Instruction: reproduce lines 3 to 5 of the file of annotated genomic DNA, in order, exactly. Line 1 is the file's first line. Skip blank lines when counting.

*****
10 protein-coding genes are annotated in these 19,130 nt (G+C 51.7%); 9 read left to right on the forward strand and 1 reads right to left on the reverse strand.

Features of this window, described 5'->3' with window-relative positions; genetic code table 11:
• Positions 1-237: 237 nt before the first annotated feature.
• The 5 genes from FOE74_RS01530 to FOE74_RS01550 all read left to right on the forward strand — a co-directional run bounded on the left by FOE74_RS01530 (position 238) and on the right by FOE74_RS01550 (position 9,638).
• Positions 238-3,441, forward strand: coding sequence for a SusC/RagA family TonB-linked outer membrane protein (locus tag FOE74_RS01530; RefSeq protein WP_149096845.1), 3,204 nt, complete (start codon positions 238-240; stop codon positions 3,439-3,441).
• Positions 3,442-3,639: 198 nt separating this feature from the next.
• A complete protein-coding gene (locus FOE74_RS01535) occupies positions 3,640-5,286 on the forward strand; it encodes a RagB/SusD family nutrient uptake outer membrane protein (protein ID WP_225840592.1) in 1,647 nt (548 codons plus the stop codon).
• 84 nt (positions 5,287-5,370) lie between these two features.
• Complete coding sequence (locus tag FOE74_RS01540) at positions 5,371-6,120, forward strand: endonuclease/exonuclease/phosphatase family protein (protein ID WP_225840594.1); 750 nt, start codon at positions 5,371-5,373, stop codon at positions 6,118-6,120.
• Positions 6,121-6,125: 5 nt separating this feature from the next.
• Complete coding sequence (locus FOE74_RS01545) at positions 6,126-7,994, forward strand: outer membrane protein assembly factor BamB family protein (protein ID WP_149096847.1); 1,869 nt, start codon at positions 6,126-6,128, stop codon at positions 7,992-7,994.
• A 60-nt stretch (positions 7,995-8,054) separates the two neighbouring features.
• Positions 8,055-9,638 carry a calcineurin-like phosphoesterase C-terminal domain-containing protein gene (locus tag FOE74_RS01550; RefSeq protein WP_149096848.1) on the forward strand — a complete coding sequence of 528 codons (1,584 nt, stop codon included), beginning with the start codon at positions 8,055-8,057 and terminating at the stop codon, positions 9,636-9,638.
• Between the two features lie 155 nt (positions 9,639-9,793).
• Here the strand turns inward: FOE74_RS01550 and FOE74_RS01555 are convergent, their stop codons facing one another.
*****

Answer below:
• Positions 1-237: 237 nt before the first annotated feature.
• The 5 genes from FOE74_RS01530 to FOE74_RS01550 all read left to right on the forward strand — a co-directional run bounded on the left by FOE74_RS01530 (position 238) and on the right by FOE74_RS01550 (position 9,638).
• Positions 238-3,441, forward strand: coding sequence for a SusC/RagA family TonB-linked outer membrane protein (locus tag FOE74_RS01530; RefSeq protein WP_149096845.1), 3,204 nt, complete (start codon positions 238-240; stop codon positions 3,439-3,441).